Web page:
Terence Rattigan was one of the most popular British playwrights between 1945 and 1955, with a string of West End successes including 'The Winslow Boy', 'The Browning Version', 'The Deep Blue Sea' and 'Separate Tables'. After 1956, his reputation went into deep decline and he became for some the personification of all that was wrong with British theatre.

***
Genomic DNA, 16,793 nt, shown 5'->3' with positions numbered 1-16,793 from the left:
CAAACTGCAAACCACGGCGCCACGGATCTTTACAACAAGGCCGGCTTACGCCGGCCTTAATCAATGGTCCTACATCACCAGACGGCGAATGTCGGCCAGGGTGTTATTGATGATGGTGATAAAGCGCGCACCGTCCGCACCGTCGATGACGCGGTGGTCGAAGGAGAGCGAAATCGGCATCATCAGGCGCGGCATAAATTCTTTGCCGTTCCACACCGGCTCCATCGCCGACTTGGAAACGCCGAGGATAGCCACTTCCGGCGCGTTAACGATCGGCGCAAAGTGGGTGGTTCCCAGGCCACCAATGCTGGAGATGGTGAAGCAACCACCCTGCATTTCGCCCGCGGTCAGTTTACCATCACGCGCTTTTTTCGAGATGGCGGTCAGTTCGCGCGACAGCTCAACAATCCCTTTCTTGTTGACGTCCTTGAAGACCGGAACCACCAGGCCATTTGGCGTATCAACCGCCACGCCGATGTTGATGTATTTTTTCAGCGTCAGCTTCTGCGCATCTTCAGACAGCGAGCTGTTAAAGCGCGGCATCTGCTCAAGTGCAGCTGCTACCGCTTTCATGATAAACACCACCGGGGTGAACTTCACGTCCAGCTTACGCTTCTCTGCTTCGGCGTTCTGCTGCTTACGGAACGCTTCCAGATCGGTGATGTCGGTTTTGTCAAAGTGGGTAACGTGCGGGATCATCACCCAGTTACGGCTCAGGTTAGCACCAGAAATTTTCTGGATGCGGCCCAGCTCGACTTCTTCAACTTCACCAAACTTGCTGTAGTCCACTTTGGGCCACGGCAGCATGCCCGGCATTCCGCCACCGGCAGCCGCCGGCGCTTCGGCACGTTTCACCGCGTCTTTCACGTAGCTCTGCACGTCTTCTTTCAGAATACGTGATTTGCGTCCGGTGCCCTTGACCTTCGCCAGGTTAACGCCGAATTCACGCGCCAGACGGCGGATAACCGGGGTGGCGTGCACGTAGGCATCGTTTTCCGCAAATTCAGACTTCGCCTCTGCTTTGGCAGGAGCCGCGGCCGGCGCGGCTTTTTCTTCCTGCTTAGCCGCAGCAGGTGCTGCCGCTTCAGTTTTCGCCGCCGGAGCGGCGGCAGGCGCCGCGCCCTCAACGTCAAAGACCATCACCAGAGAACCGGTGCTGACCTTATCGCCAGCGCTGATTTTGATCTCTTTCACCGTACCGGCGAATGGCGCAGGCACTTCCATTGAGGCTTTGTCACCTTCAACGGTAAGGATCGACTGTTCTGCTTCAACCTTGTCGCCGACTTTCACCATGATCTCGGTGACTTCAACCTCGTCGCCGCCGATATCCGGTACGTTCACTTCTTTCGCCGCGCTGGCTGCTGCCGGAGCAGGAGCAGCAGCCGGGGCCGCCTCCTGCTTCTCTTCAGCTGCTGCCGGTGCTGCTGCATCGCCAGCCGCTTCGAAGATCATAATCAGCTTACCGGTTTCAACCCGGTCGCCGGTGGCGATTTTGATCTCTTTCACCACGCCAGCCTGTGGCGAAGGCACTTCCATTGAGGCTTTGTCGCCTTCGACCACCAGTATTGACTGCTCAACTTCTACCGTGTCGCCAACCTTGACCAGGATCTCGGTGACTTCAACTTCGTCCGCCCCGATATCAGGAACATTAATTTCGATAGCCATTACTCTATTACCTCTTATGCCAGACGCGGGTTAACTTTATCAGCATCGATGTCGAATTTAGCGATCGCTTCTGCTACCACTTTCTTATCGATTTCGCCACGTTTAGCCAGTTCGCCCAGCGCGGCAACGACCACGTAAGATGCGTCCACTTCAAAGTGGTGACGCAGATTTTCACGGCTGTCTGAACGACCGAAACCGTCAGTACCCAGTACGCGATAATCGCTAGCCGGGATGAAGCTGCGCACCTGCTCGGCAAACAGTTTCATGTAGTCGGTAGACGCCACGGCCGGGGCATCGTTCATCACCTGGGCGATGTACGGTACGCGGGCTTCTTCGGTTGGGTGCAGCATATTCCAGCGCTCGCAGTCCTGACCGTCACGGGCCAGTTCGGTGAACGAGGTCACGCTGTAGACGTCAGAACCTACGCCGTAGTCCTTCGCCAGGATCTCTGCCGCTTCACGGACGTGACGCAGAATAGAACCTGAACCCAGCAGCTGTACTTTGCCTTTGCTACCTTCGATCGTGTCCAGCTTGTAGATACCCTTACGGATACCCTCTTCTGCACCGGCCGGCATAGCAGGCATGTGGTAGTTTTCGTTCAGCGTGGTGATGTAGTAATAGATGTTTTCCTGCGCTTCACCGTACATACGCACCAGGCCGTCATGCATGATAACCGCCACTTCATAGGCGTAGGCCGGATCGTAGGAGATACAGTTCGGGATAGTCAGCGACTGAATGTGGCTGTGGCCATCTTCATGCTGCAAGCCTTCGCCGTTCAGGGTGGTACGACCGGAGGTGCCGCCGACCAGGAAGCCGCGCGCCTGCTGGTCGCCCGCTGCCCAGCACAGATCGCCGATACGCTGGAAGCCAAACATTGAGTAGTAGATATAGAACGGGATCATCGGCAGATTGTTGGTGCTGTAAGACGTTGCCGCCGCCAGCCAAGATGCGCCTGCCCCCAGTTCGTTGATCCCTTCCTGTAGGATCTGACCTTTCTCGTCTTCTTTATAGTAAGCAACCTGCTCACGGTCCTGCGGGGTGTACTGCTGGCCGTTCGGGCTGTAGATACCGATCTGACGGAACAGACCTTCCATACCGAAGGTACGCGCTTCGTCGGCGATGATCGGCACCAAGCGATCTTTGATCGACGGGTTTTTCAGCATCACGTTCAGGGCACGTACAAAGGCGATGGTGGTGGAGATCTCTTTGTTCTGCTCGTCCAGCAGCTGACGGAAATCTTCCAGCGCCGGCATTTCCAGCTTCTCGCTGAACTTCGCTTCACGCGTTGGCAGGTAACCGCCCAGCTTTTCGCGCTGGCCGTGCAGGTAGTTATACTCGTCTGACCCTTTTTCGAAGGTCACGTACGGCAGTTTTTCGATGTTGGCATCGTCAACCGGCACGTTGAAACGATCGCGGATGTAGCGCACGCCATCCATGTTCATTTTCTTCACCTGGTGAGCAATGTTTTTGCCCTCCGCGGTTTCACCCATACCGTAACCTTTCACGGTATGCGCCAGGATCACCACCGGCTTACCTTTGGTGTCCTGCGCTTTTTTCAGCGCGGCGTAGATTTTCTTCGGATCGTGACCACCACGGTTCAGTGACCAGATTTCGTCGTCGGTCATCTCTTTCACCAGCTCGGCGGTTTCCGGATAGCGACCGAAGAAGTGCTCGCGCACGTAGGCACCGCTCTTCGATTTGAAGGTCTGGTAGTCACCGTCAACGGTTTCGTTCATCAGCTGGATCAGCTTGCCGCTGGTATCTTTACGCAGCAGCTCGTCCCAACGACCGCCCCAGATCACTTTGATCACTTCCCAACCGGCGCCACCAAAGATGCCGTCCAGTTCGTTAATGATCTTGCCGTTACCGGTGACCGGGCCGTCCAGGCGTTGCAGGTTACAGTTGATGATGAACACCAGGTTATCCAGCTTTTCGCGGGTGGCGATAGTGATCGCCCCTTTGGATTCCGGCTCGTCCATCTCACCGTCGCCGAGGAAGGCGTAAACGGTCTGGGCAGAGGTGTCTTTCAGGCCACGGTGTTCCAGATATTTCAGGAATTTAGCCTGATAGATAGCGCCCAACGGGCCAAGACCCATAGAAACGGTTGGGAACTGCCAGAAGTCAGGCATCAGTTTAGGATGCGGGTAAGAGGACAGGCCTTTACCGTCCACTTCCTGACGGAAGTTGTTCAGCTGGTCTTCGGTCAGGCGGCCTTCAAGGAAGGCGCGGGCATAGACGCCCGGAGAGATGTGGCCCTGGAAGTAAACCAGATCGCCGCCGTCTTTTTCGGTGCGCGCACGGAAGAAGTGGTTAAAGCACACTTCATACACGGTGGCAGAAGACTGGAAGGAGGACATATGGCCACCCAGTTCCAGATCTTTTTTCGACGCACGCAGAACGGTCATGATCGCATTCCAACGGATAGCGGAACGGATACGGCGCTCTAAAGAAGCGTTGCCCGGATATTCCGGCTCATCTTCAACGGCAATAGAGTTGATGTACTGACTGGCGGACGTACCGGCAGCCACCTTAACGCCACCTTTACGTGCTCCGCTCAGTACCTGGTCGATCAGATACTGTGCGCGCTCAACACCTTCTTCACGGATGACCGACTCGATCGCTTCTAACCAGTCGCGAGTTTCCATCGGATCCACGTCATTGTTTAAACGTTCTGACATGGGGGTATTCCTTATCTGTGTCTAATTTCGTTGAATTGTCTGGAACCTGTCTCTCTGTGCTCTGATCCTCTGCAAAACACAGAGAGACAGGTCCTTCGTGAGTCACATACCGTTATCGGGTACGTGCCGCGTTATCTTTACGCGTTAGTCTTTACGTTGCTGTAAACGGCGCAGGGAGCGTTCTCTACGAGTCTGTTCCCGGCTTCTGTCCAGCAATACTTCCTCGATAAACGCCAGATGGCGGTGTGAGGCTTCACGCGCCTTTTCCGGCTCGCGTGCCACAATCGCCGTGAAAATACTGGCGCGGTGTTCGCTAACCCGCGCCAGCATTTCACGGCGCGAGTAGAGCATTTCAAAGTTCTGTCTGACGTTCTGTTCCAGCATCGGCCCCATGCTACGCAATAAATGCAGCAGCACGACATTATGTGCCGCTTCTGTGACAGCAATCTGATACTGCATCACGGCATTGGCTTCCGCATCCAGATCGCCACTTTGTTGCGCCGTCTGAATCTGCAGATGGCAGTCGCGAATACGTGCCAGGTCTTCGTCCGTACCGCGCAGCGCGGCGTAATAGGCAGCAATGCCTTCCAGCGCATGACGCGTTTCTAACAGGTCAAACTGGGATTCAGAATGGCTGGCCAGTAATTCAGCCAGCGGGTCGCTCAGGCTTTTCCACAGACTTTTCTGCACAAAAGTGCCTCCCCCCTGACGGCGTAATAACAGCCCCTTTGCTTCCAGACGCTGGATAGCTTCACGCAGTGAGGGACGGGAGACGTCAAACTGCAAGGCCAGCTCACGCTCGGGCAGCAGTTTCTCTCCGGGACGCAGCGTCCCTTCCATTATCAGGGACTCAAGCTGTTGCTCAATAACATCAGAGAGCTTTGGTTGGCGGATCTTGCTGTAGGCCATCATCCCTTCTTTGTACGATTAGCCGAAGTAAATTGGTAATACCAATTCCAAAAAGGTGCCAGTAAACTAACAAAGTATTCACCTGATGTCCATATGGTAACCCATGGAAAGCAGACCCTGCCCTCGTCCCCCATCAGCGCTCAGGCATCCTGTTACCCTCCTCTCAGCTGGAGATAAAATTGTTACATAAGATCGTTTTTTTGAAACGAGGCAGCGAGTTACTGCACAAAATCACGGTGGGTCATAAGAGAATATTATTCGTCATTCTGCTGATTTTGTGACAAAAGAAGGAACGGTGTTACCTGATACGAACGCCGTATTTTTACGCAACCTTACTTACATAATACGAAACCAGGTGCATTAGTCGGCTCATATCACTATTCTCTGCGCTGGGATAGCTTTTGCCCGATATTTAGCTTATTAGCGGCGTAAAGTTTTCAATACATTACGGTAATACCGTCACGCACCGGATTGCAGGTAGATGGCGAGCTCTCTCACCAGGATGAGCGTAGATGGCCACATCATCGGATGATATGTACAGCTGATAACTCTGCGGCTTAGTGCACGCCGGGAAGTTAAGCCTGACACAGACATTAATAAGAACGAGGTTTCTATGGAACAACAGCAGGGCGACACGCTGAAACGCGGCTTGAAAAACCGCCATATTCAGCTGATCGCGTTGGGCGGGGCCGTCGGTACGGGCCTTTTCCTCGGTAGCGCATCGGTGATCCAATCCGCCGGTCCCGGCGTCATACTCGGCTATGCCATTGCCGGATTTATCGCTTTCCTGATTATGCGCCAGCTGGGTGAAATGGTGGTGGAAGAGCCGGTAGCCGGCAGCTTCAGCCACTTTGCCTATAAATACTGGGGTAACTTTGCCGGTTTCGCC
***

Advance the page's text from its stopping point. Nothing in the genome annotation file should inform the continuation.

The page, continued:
Over the next few weeks, this blog will be looking at a different 1945-68 playwright each week and recommending a particular play to read and comment upon. The first play is Rattigan's 'Separate Tables'. Is this two-hander still of interest today? Does it bear out Rattigan's contention that he was a dramatist who preferred to write about people rather than things (and if so, is this effective?)? What do you think about it?
Over to you!